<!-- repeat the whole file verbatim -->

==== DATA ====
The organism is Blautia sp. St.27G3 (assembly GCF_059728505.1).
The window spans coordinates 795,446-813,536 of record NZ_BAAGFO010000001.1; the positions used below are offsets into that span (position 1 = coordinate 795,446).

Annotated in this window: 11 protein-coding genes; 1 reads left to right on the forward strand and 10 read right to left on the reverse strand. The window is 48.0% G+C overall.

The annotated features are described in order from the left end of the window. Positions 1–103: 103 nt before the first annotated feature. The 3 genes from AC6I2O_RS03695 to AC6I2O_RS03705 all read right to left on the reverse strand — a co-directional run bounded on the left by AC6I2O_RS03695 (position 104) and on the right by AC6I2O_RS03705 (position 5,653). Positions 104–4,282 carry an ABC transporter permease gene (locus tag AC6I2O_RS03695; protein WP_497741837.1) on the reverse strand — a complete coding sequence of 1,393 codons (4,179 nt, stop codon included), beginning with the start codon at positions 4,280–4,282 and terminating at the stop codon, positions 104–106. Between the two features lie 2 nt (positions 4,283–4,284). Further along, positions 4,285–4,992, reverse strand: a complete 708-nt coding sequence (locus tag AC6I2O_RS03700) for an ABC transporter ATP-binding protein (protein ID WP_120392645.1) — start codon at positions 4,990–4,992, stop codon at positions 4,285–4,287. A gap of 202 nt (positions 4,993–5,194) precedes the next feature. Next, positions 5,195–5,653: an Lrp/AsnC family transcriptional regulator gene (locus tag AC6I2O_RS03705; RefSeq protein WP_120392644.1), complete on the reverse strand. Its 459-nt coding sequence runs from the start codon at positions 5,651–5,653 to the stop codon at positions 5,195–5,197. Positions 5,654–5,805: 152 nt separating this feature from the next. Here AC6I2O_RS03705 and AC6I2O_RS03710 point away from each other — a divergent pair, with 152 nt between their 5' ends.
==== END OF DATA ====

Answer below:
The organism is Blautia sp. St.27G3 (assembly GCF_059728505.1).
The window spans coordinates 795,446-813,536 of record NZ_BAAGFO010000001.1; the positions used below are offsets into that span (position 1 = coordinate 795,446).

Annotated in this window: 11 protein-coding genes; 1 reads left to right on the forward strand and 10 read right to left on the reverse strand. The window is 48.0% G+C overall.

The annotated features are described in order from the left end of the window. Positions 1–103: 103 nt before the first annotated feature. The 3 genes from AC6I2O_RS03695 to AC6I2O_RS03705 all read right to left on the reverse strand — a co-directional run bounded on the left by AC6I2O_RS03695 (position 104) and on the right by AC6I2O_RS03705 (position 5,653). Positions 104–4,282 carry an ABC transporter permease gene (locus tag AC6I2O_RS03695; protein WP_497741837.1) on the reverse strand — a complete coding sequence of 1,393 codons (4,179 nt, stop codon included), beginning with the start codon at positions 4,280–4,282 and terminating at the stop codon, positions 104–106. Between the two features lie 2 nt (positions 4,283–4,284). Further along, positions 4,285–4,992, reverse strand: a complete 708-nt coding sequence (locus tag AC6I2O_RS03700) for an ABC transporter ATP-binding protein (protein ID WP_120392645.1) — start codon at positions 4,990–4,992, stop codon at positions 4,285–4,287. A gap of 202 nt (positions 4,993–5,194) precedes the next feature. Next, positions 5,195–5,653: an Lrp/AsnC family transcriptional regulator gene (locus tag AC6I2O_RS03705; RefSeq protein WP_120392644.1), complete on the reverse strand. Its 459-nt coding sequence runs from the start codon at positions 5,651–5,653 to the stop codon at positions 5,195–5,197. Positions 5,654–5,805: 152 nt separating this feature from the next. Here AC6I2O_RS03705 and AC6I2O_RS03710 point away from each other — a divergent pair, with 152 nt between their 5' ends.